Australia has watered down climate change references and had temperature targets dropped from a trade deal with the UK.
A leaked email shows the British government agreed to "drop both of the climate asks" including a reference to Paris Accord temperature goals to get the free trade deal with Australia over the line.
While specific references to temperature commitments were dropped, a mention of the Paris Agreement would remain in the yet-to-be-finalised deal.
Trade Minister Dan Tehan's office did not dispute this.
Instead, the minister said the two nations "agreed to work co-operatively on environmental issues, including emissions reduction".
"The Australia-UK free trade agreement will deliver more jobs and greater access for businesses and workers in both countries, all of which will drive economic growth," Mr Tehan said in a statement.
"Australia has remained consistent that all our FTAs should focus on international co-operation and meeting existing multilateral environment commitments."
The government's 2015 Paris Accord commitments involve reducing emissions between 26 and 28 per cent on 2005 levels by 2030.
It has not updated its emissions reduction targets ahead of the UN climate talks in Glasgow in November and continues to face international criticism for being a global laggard in this area.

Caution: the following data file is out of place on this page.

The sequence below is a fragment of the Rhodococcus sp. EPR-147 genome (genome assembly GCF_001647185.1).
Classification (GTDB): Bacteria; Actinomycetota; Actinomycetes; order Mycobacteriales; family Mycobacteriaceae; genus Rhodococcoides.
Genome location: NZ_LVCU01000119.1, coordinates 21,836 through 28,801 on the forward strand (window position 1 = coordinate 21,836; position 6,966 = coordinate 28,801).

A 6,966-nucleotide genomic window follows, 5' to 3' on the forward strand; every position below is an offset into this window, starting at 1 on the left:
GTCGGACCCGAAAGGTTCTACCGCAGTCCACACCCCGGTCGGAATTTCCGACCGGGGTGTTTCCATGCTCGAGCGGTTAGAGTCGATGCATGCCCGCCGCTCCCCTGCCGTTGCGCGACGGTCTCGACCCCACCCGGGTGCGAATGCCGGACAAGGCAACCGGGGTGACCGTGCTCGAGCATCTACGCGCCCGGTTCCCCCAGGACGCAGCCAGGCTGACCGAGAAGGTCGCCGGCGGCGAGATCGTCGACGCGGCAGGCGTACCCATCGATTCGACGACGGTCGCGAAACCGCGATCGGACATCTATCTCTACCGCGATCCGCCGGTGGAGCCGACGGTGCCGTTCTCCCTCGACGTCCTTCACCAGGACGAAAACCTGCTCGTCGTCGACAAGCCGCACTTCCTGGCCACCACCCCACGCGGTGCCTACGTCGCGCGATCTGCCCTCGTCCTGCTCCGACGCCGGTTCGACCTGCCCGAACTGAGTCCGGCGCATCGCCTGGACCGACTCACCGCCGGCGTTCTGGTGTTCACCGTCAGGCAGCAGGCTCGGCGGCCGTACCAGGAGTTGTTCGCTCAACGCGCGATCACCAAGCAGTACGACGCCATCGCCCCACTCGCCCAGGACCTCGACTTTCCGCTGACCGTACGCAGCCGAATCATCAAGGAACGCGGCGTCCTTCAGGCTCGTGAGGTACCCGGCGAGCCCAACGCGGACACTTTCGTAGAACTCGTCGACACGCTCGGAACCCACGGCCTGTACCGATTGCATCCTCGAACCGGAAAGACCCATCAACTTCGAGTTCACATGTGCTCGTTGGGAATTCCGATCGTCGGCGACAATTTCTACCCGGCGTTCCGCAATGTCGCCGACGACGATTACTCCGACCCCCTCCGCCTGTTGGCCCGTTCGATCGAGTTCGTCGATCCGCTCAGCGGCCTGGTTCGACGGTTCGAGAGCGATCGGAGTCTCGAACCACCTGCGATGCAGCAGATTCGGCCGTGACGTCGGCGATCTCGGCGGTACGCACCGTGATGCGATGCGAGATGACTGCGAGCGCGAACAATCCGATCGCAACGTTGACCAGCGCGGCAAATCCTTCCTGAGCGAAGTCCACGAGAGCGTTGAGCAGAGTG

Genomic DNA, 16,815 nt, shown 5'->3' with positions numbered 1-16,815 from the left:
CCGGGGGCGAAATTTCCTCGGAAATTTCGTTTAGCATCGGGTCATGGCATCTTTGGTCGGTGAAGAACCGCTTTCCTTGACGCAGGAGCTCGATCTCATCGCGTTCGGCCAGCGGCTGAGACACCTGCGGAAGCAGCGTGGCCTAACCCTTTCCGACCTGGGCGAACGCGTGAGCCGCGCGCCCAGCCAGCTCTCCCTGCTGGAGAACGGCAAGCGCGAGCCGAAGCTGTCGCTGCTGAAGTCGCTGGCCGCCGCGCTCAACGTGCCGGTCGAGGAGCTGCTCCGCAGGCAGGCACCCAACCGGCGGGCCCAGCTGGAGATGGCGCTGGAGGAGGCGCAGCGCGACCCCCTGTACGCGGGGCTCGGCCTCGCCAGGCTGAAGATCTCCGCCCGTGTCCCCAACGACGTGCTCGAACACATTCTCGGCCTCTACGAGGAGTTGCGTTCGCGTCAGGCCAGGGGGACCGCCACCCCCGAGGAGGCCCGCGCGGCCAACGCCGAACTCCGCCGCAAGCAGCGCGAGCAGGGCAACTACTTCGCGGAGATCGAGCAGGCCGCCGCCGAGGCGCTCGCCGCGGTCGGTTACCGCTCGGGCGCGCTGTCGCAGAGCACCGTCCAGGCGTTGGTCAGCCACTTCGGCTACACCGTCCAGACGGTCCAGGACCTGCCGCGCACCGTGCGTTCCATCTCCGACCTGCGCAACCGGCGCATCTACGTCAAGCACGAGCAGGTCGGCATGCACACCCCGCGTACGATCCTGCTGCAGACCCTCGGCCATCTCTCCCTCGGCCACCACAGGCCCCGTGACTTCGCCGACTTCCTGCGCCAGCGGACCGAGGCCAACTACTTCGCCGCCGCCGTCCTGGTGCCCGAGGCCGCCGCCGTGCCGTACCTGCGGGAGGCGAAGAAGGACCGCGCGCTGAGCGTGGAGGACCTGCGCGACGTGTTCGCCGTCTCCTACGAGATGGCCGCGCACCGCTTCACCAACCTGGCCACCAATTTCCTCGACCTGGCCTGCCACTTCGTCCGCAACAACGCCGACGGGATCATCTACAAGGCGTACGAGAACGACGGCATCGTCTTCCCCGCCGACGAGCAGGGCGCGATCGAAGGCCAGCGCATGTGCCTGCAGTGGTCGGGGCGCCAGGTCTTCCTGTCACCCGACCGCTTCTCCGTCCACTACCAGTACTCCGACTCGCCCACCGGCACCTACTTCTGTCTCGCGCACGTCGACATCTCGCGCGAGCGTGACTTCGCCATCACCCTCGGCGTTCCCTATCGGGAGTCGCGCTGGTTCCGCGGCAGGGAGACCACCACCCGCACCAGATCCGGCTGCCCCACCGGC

Opposition Leader Anthony Albanese accused Prime Minister Scott Morrison of holding Australia back when it came to renewable energy opportunities to boost jobs and reduce energy prices.
"The Paris commitments are something that Australia has signed up to, but which Australia continues to sit in the naughty corner with the rest of the world," Mr Albanese told reporters.
"The whole world has signed up to net zero emissions by 2050. Scott Morrison continues to be a recalcitrant when it comes to climate change action."
Greenpeace accused Australia of "diplomatic bullying to weaken the global climate effort".
"The Morrison government is resorting to sleazy backroom deals and pressure tactics to shirk the commitments it has made to the world on climate change," Greenpeace Australia Pacific chief executive David Ritter said.
Mr Tehan reiterated the government's long stated "technology not taxes" approach and that it wanted to achieve net zero emissions as soon as possible, preferably by 2050.
He talked up a letter of intent previously signed with the UK on technologies including clean hydrogen, and carbon capture use and storage.
Mr Morrison and British leader Boris Johnson are expected to sign the free trade agreement deal later this year.
AAP Georgie Moore with The Project